Trigger Warning: This article contains mention of sexual abuse.
Florence Pugh certainly has a penchant for psychological horrors—after Don’t Worry Darling, her newest release is Netflix’s The Wonder. This film deals with Anna, a Victorian girl who claims to have not eaten for the last four months and soon becomes quite famous for it.
Pugh’s Lib is set up with the task of uncovering the truth behind this situation. So what does she find out? How does the movie end?
Lib finds out that Anna’s mother blames her for her brother’s death and has forced Anna to starve herself as “penance” for it. At the end, Lib fakes Anna’s death and takes her away to Australia where they can start a new life.
I bet you still have a lot of questions about the movie, including how Anna was able to survive and that peculiar scene at the end of the film. Here are all your queries answered:
1. Was Anna really fasting? How did she survive without food?
No, Anna hadn’t been fasting for four months, as her family was secretly feeding her.
For more than half of the movie, the audience along with Lib tries to figure out how Anna has continued to live (that too, seemingly quite healthily) without consuming a single morsel of food.
The answer comes to Lib in a moment of epiphany: When asked if she eats anything at all, Anna always answers with, “Manna from heaven.” On another occasion, Anna’s mother’s morning and night kisses to her daughter are labeled as “sacred.”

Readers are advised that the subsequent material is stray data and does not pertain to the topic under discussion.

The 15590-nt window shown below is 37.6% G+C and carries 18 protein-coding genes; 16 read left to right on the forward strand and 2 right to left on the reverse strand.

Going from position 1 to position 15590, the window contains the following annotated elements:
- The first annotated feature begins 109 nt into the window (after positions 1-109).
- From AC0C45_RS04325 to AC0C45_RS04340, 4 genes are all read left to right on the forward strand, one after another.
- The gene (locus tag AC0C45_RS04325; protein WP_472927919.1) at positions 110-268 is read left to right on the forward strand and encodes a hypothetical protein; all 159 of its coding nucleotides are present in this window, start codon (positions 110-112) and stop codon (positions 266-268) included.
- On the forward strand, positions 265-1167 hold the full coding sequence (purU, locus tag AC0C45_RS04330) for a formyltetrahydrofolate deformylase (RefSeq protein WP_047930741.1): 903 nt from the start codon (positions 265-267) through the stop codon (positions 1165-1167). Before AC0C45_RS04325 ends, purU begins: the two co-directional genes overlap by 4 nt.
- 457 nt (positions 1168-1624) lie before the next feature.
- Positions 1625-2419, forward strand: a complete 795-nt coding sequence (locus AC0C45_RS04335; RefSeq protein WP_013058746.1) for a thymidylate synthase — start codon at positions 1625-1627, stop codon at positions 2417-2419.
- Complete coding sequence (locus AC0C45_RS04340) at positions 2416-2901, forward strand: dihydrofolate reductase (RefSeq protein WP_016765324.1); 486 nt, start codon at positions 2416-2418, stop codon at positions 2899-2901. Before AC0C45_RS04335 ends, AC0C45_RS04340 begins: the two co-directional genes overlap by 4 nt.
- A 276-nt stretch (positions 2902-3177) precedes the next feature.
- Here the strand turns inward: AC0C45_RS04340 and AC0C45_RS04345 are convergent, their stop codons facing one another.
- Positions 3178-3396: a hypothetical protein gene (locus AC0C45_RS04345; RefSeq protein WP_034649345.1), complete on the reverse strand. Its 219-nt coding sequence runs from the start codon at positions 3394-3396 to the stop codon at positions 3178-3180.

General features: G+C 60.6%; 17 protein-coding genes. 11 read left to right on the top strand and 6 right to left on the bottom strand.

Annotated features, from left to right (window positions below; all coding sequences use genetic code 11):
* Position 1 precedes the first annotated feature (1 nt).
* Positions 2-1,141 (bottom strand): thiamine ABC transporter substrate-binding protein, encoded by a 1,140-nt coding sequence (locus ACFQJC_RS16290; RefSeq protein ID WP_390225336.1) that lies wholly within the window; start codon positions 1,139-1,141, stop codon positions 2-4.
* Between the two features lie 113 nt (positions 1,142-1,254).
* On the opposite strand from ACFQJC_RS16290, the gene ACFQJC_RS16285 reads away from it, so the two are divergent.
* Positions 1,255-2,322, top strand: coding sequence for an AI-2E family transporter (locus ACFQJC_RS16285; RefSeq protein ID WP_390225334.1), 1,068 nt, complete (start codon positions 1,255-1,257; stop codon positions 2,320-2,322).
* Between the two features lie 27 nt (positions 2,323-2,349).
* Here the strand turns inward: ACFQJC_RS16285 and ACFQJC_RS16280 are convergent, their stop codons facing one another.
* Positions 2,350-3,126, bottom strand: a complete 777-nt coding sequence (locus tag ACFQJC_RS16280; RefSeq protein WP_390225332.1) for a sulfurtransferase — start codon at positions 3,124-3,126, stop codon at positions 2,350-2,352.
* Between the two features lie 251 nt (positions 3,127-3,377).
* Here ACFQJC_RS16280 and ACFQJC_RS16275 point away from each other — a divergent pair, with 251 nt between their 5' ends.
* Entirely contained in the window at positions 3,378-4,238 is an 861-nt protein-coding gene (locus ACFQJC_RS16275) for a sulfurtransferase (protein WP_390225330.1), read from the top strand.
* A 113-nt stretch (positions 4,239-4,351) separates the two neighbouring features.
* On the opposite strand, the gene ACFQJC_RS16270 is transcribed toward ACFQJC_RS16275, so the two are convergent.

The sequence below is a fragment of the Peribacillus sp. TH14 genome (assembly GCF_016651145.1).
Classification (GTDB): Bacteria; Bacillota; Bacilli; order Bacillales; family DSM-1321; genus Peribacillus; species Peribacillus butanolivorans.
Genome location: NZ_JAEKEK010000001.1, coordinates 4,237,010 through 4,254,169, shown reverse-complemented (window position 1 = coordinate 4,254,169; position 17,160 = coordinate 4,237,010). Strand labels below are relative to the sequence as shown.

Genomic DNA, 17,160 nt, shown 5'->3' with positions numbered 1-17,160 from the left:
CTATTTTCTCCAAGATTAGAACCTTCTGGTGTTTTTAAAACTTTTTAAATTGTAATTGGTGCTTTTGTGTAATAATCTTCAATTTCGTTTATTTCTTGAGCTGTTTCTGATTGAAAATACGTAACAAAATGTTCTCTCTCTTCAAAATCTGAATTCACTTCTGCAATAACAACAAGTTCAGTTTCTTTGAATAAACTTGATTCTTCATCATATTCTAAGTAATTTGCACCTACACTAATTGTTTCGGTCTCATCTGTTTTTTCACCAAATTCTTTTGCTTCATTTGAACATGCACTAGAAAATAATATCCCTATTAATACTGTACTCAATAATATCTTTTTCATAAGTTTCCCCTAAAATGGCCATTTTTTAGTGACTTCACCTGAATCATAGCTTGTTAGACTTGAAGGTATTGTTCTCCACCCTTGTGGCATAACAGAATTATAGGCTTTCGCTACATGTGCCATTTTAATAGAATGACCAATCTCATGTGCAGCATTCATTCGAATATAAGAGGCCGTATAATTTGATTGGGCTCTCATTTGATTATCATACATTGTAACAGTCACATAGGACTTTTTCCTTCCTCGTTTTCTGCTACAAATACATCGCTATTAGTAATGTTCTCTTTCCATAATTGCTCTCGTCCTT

Lib puts two and two together realizing that Anna’s mother has been feeding her food through the kisses they share.
The family has Anna convinced that this form of consuming food isn’t really “eating, ” with an unsaid pact that she shouldn’t reveal this to anyone.
2. Why did Anna fast/starve herself? Is it connected to religious reasons?
Granted that Anna was consuming food, but it was too small an amount to count as actual nourishment. The process of starving for the rest of the day, accompanied by the number of prayers she said, did come across as penance for a “sin” she may have committed.
Lib prods into this deeper, asking Anna why she was fasting and questioning her deeply religious practices. After winning her trust, Anna finally reveals that her older brother had repeatedly raped her when she was nine, but then died of a mysterious illness.
Anna’s mother blamed her for his death and convinced her of the same, indicating that only through Anna’s fasting and prayer could her brother escape hell. This is why Anna continued to starve herself even if it meant slowly dying.
3. Does Anna die at the end of The Wonder?
Thankfully, Anna does not die at the end. Her condition is quite grim, and Lib knows that she has to be rescued before it’s too late.
When the O’Donnells go to church, Lib reasons with Anna—what if “Anna” died, her penance accepted and was rewarded with a new life? What if Anna can go back to being nine years old before any of the bad things happened?
Anna, who is now quite delirious from the lack of food, accepts that it is possible for her to come back as a new girl named, “Nan”—a name that Lib previously called her.